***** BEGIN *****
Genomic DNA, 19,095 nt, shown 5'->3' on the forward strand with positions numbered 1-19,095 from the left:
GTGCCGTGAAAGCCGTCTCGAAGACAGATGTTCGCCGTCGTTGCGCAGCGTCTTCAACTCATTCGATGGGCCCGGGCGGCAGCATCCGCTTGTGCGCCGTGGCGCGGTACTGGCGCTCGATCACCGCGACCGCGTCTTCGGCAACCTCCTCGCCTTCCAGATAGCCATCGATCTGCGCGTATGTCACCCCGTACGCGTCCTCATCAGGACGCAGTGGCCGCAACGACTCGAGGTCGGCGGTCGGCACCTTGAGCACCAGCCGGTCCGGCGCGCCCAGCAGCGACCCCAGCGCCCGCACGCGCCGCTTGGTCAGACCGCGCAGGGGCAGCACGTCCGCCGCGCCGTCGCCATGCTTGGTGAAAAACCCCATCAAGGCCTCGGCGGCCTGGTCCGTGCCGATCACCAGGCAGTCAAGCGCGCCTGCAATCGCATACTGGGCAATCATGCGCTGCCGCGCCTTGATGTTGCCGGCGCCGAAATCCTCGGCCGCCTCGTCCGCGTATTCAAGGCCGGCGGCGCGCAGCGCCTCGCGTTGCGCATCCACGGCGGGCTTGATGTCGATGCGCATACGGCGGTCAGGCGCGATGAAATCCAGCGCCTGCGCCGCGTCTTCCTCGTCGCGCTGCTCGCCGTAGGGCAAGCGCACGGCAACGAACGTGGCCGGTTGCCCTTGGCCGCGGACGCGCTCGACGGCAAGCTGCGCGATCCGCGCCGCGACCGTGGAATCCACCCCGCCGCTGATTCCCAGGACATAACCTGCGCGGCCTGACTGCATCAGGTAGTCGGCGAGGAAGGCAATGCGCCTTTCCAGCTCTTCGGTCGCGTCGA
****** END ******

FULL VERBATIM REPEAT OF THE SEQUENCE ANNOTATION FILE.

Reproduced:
Genomic DNA, 19,095 nt, shown 5'->3' on the forward strand with positions numbered 1-19,095 from the left:
GTGCCGTGAAAGCCGTCTCGAAGACAGATGTTCGCCGTCGTTGCGCAGCGTCTTCAACTCATTCGATGGGCCCGGGCGGCAGCATCCGCTTGTGCGCCGTGGCGCGGTACTGGCGCTCGATCACCGCGACCGCGTCTTCGGCAACCTCCTCGCCTTCCAGATAGCCATCGATCTGCGCGTATGTCACCCCGTACGCGTCCTCATCAGGACGCAGTGGCCGCAACGACTCGAGGTCGGCGGTCGGCACCTTGAGCACCAGCCGGTCCGGCGCGCCCAGCAGCGACCCCAGCGCCCGCACGCGCCGCTTGGTCAGACCGCGCAGGGGCAGCACGTCCGCCGCGCCGTCGCCATGCTTGGTGAAAAACCCCATCAAGGCCTCGGCGGCCTGGTCCGTGCCGATCACCAGGCAGTCAAGCGCGCCTGCAATCGCATACTGGGCAATCATGCGCTGCCGCGCCTTGATGTTGCCGGCGCCGAAATCCTCGGCCGCCTCGTCCGCGTATTCAAGGCCGGCGGCGCGCAGCGCCTCGCGTTGCGCATCCACGGCGGGCTTGATGTCGATGCGCATACGGCGGTCAGGCGCGATGAAATCCAGCGCCTGCGCCGCGTCTTCCTCGTCGCGCTGCTCGCCGTAGGGCAAGCGCACGGCAACGAACGTGGCCGGTTGCCCTTGGCCGCGGACGCGCTCGACGGCAAGCTGCGCGATCCGCGCCGCGACCGTGGAATCCACCCCGCCGCTGATTCCCAGGACATAACCTGCGCGGCCTGACTGCATCAGGTAGTCGGCGAGGAAGGCAATGCGCCTTTCCAGCTCTTCGGTCGCGTCGA